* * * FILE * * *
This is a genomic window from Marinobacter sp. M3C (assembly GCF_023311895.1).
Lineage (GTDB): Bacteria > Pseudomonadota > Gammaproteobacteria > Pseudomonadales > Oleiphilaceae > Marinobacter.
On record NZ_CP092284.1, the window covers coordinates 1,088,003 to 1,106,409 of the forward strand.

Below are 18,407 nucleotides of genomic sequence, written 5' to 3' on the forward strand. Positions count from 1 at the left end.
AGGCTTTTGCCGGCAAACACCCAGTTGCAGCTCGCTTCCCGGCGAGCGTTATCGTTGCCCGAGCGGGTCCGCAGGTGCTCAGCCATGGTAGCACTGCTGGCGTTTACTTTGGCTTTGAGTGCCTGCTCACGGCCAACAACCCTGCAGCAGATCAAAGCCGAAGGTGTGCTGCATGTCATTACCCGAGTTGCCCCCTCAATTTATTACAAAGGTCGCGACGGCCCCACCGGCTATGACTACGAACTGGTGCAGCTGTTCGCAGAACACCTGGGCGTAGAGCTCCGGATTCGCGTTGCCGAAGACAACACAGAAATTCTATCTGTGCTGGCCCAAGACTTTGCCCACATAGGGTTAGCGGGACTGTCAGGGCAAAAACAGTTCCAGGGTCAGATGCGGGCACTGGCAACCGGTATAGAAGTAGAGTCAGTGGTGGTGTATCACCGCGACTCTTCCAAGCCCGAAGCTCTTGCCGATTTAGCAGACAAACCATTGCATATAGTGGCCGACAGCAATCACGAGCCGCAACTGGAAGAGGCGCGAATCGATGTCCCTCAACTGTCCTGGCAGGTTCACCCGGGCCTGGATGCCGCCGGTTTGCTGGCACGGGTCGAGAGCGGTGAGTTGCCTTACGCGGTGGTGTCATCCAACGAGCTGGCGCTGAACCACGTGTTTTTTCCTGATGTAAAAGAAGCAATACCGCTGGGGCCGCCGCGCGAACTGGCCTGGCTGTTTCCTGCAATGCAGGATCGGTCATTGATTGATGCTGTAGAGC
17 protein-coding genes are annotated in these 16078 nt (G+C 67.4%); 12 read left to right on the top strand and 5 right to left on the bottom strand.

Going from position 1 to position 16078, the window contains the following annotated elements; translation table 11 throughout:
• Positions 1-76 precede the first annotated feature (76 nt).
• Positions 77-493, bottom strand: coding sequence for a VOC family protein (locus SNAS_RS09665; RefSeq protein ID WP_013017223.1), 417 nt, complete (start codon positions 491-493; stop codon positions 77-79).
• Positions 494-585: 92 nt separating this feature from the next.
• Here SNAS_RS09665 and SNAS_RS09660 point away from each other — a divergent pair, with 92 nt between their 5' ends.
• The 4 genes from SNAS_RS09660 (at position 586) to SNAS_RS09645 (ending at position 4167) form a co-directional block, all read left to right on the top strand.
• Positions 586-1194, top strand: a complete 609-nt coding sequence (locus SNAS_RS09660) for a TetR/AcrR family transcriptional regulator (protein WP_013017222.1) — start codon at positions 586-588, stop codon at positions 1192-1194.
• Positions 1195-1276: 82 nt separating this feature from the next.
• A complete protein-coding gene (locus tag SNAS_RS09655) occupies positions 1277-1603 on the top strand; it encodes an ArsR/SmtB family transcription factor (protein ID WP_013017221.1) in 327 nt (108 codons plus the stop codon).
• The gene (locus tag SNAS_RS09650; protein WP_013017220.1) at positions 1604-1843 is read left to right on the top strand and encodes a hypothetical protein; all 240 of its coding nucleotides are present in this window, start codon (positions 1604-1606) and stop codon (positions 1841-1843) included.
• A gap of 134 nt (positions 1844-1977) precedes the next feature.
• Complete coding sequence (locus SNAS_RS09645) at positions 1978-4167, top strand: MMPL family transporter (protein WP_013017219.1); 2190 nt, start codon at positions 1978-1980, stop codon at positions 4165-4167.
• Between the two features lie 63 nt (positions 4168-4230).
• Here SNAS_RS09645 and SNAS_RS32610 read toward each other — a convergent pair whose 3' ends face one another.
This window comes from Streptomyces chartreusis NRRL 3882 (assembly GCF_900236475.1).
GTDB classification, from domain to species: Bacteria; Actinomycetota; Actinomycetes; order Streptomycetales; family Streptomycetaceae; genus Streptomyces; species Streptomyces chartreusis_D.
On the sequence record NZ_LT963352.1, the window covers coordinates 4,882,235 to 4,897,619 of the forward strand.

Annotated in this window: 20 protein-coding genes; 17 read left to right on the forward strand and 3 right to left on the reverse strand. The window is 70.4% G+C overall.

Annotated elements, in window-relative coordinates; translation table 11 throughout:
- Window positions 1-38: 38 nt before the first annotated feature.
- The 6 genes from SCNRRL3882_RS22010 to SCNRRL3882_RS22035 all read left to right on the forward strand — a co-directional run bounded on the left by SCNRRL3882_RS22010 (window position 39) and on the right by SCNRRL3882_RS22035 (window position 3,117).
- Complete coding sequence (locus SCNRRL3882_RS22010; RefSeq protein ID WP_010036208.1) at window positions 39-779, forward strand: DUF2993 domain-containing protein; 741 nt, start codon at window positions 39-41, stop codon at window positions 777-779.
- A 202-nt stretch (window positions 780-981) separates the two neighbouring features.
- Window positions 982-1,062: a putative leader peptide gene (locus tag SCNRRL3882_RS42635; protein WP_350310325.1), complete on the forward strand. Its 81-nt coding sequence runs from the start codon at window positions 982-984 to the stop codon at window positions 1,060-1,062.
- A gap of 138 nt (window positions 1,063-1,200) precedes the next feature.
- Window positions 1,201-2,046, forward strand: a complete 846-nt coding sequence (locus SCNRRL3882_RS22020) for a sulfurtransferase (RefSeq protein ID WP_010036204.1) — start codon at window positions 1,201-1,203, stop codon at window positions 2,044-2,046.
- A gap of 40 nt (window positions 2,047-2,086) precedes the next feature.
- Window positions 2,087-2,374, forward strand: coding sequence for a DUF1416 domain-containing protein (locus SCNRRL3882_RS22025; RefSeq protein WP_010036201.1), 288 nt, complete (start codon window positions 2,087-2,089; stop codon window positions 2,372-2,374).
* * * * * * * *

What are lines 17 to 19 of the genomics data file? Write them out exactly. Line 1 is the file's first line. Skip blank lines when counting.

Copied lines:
• A gap of 134 nt (positions 1844-1977) precedes the next feature.
• Complete coding sequence (locus SNAS_RS09645) at positions 1978-4167, top strand: MMPL family transporter (protein WP_013017219.1); 2190 nt, start codon at positions 1978-1980, stop codon at positions 4165-4167.
• Between the two features lie 63 nt (positions 4168-4230).